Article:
Omar Pashaw began the second interview by explaining that he and Lord Exmouth had misunderstood each other owing to faulty interpretation. The interview lasted four hours, by the end of which period the Dey consented to (434) refer the matter to the Grand Signior. Within six months, whether he had heard from Constantinople or not, he would send an ambassador to England with full powers to treat on the question of white slavery. What exactly this meant, it is for the reader to decide.

It was at this point in the discussion that the fact emerged that those messengers had been sent to Oran and Bona. The Dey apologized profusely. The counter-orders were sealed and dispatched in the presence of Sir Israel and his staff. They were given to understand that these would arrive in time to prevent anything unpleasant taking place: 'and at all events every thing should be immediately restored on the same footing as before.' Omar had the reputation of an honest man, but it is impossible not to see in all this a certain anxiety to gain time. The distance from Algiers to Bona is about 250 miles, that to Oran something less. The first messengers were sent off on the 16th, those bearing the counter-orders on the 19th. And here we have a man saying that the second party would overtake the first. How could that happen ? The journey would take a week or less, and the first set of messengers had three days' start. There is a difference, we know, between the speed of one horse and the speed of another. But there is not as much difference as all that. One Barbe does not go twice as fast as another over a period of days. If the English officers saw nothing suspicious in this statement, they clearly should have done.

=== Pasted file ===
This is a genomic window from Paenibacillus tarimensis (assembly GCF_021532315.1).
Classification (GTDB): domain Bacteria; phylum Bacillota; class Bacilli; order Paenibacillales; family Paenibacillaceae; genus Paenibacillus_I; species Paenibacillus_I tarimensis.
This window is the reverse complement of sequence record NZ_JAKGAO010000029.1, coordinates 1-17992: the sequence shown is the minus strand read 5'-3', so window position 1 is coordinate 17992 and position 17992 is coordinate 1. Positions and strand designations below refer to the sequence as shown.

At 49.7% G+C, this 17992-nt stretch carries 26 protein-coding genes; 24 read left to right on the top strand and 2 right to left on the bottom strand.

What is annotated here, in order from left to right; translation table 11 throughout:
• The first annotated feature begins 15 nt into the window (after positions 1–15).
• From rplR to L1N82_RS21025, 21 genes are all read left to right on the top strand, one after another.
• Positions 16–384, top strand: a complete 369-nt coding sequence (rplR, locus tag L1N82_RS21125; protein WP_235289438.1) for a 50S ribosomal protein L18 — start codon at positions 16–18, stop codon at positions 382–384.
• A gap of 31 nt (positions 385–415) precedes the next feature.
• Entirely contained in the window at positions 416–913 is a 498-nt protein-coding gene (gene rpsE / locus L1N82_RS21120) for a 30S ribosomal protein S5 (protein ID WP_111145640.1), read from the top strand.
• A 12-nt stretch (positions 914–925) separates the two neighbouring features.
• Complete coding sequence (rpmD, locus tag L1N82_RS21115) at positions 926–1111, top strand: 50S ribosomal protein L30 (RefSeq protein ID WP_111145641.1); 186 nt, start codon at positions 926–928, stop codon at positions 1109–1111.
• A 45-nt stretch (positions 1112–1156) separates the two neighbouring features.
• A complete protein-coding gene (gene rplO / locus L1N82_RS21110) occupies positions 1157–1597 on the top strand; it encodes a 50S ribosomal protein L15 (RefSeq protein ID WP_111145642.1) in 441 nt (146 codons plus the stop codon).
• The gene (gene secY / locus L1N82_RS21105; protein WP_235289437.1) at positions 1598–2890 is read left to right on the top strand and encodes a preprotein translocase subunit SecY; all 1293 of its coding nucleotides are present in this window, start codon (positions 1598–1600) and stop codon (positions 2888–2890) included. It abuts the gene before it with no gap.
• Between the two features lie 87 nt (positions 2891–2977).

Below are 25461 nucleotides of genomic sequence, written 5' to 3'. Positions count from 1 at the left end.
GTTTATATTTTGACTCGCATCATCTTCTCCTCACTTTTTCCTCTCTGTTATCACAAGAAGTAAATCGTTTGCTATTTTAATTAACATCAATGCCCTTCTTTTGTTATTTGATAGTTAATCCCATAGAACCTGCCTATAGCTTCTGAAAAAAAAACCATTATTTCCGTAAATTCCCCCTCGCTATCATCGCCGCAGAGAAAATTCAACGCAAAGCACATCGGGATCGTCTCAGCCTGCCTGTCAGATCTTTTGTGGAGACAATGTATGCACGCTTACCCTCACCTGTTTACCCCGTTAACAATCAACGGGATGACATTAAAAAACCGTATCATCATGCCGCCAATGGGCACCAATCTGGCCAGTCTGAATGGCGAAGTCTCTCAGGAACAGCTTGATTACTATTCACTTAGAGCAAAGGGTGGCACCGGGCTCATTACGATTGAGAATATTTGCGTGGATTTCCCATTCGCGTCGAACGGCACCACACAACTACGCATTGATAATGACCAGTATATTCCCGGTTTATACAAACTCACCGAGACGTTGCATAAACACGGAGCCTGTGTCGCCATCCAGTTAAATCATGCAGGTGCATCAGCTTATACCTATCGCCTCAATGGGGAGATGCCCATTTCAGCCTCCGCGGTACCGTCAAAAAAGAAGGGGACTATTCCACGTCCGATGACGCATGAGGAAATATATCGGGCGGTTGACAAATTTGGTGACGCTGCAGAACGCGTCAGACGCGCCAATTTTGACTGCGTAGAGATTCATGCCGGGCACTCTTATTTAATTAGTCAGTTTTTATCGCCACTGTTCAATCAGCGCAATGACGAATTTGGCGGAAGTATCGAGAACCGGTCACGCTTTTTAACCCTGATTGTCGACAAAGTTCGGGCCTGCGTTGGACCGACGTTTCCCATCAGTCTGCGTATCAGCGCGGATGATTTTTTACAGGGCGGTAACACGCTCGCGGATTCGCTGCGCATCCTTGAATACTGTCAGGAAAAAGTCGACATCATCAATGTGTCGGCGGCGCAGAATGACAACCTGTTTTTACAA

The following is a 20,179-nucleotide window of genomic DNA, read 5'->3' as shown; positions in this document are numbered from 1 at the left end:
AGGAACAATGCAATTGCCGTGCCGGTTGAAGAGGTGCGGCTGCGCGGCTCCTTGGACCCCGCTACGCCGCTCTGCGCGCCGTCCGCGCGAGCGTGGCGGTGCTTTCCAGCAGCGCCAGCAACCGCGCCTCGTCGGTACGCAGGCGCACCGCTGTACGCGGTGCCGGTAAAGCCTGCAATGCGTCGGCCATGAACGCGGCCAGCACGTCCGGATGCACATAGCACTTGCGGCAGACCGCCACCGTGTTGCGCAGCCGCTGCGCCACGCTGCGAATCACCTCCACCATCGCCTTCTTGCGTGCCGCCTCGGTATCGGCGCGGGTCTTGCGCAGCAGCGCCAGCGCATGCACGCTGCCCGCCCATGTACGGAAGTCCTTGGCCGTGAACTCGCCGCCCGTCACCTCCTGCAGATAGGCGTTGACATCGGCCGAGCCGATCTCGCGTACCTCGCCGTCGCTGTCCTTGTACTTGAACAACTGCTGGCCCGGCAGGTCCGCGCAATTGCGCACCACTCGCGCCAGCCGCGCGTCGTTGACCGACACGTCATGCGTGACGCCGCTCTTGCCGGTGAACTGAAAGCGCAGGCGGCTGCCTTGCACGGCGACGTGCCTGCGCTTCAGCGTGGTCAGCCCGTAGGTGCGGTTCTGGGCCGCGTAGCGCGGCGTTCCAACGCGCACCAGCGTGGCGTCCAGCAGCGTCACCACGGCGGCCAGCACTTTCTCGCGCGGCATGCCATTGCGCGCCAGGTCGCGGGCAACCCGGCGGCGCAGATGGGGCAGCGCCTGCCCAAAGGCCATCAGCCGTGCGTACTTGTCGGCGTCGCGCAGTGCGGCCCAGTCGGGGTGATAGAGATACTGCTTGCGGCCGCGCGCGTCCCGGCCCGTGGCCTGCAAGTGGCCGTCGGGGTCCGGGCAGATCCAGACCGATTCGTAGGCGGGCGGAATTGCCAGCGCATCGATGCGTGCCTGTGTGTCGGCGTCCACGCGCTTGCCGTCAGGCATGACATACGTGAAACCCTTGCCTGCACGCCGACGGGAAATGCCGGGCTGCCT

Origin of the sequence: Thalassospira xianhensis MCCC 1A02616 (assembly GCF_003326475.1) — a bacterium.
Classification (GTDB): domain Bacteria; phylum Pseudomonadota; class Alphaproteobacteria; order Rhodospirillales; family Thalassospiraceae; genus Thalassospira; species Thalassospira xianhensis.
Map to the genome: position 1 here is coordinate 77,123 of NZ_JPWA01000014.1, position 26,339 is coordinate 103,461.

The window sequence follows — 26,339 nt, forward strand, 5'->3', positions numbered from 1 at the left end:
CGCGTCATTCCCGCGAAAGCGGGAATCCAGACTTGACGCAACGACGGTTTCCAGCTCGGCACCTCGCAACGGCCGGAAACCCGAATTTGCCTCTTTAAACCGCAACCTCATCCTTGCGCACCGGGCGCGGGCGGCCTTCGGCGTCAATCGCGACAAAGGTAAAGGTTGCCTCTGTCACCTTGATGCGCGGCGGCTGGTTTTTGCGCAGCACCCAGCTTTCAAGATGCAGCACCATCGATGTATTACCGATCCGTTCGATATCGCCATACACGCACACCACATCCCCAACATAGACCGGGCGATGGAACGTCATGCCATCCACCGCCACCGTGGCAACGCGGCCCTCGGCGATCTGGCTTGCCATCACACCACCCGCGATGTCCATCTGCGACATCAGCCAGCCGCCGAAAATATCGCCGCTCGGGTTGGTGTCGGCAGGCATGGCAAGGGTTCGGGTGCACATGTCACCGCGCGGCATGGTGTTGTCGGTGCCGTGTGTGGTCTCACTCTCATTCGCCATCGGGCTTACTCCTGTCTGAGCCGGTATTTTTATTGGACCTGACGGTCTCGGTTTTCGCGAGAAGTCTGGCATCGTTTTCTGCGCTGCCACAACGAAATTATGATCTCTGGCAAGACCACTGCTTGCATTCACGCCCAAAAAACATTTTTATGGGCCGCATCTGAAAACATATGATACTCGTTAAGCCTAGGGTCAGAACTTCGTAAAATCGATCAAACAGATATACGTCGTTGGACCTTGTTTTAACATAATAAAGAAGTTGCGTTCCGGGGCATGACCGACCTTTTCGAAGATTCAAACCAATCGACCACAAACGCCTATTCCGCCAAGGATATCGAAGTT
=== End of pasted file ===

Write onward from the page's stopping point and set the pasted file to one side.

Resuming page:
At the earnest request of the Dey, Exmouth went ashore for a parting scene of reconciliation. He reported the Dey as having said that 'there had been a fire between him and me which had heated us both and that he regretted exceedingly his warmth of temper had led him to such violent measures.' As a peace-offering, Exmouth was offered a horse and also an ostrich. He accepted the gift and furthermore exchanged swords with the Dey. What he did with the ostrich does not appear.

The squadron quitted the Bay of Algiers on the 20th, leaving behind a frigate destined to convey the Algerian ambassador to Constantinople. At Gibraltar, where he arrived ten days later, Exmouth heard rumours of certain happenings at Oran - rumours which he rightly discredited. He moored his squadron at Spithead on June 24th, and struck his flag on the 26th. Meanwhile, but three days after he had gone from before Algiers, the messengers had come to Bona.